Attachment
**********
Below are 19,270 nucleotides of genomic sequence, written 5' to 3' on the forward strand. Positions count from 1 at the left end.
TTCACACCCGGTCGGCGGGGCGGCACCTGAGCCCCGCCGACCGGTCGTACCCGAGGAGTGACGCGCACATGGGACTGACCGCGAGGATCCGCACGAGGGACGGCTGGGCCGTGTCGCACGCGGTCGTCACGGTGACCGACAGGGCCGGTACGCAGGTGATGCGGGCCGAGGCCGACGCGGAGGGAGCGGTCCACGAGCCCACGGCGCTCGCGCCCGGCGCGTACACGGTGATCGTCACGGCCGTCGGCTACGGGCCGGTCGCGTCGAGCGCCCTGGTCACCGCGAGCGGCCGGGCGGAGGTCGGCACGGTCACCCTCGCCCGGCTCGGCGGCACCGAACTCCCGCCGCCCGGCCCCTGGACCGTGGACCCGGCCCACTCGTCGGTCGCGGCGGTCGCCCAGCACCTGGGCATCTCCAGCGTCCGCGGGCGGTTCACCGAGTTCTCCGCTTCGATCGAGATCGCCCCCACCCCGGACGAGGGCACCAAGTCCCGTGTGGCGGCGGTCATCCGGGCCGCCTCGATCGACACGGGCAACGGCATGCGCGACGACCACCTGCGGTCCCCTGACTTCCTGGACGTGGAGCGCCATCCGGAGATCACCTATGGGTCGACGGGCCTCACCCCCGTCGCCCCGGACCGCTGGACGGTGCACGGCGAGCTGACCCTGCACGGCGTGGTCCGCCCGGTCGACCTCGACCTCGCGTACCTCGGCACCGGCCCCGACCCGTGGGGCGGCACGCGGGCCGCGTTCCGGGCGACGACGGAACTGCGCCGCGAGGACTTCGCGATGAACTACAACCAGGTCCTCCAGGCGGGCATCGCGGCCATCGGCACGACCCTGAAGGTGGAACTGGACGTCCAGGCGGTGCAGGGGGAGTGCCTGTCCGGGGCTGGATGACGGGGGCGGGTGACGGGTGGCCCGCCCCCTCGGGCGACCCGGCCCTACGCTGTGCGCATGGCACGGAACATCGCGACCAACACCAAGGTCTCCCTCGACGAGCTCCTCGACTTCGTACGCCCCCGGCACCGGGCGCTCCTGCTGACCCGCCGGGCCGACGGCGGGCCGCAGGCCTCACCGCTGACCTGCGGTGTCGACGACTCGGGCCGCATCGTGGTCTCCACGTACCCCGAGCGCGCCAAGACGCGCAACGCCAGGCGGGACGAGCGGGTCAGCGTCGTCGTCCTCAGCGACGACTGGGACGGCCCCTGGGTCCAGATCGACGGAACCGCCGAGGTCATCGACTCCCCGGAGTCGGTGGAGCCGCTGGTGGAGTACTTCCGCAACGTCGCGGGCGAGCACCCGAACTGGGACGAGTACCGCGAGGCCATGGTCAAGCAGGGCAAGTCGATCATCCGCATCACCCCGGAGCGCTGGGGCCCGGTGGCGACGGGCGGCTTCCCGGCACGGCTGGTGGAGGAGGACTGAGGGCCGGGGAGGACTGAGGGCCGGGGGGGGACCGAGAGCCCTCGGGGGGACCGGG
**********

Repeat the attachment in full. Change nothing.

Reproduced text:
Below are 19,270 nucleotides of genomic sequence, written 5' to 3' on the forward strand. Positions count from 1 at the left end.
TTCACACCCGGTCGGCGGGGCGGCACCTGAGCCCCGCCGACCGGTCGTACCCGAGGAGTGACGCGCACATGGGACTGACCGCGAGGATCCGCACGAGGGACGGCTGGGCCGTGTCGCACGCGGTCGTCACGGTGACCGACAGGGCCGGTACGCAGGTGATGCGGGCCGAGGCCGACGCGGAGGGAGCGGTCCACGAGCCCACGGCGCTCGCGCCCGGCGCGTACACGGTGATCGTCACGGCCGTCGGCTACGGGCCGGTCGCGTCGAGCGCCCTGGTCACCGCGAGCGGCCGGGCGGAGGTCGGCACGGTCACCCTCGCCCGGCTCGGCGGCACCGAACTCCCGCCGCCCGGCCCCTGGACCGTGGACCCGGCCCACTCGTCGGTCGCGGCGGTCGCCCAGCACCTGGGCATCTCCAGCGTCCGCGGGCGGTTCACCGAGTTCTCCGCTTCGATCGAGATCGCCCCCACCCCGGACGAGGGCACCAAGTCCCGTGTGGCGGCGGTCATCCGGGCCGCCTCGATCGACACGGGCAACGGCATGCGCGACGACCACCTGCGGTCCCCTGACTTCCTGGACGTGGAGCGCCATCCGGAGATCACCTATGGGTCGACGGGCCTCACCCCCGTCGCCCCGGACCGCTGGACGGTGCACGGCGAGCTGACCCTGCACGGCGTGGTCCGCCCGGTCGACCTCGACCTCGCGTACCTCGGCACCGGCCCCGACCCGTGGGGCGGCACGCGGGCCGCGTTCCGGGCGACGACGGAACTGCGCCGCGAGGACTTCGCGATGAACTACAACCAGGTCCTCCAGGCGGGCATCGCGGCCATCGGCACGACCCTGAAGGTGGAACTGGACGTCCAGGCGGTGCAGGGGGAGTGCCTGTCCGGGGCTGGATGACGGGGGCGGGTGACGGGTGGCCCGCCCCCTCGGGCGACCCGGCCCTACGCTGTGCGCATGGCACGGAACATCGCGACCAACACCAAGGTCTCCCTCGACGAGCTCCTCGACTTCGTACGCCCCCGGCACCGGGCGCTCCTGCTGACCCGCCGGGCCGACGGCGGGCCGCAGGCCTCACCGCTGACCTGCGGTGTCGACGACTCGGGCCGCATCGTGGTCTCCACGTACCCCGAGCGCGCCAAGACGCGCAACGCCAGGCGGGACGAGCGGGTCAGCGTCGTCGTCCTCAGCGACGACTGGGACGGCCCCTGGGTCCAGATCGACGGAACCGCCGAGGTCATCGACTCCCCGGAGTCGGTGGAGCCGCTGGTGGAGTACTTCCGCAACGTCGCGGGCGAGCACCCGAACTGGGACGAGTACCGCGAGGCCATGGTCAAGCAGGGCAAGTCGATCATCCGCATCACCCCGGAGCGCTGGGGCCCGGTGGCGACGGGCGGCTTCCCGGCACGGCTGGTGGAGGAGGACTGAGGGCCGGGGAGGACTGAGGGCCGGGGGGGGACCGAGAGCCCTCGGGGGGACCGGG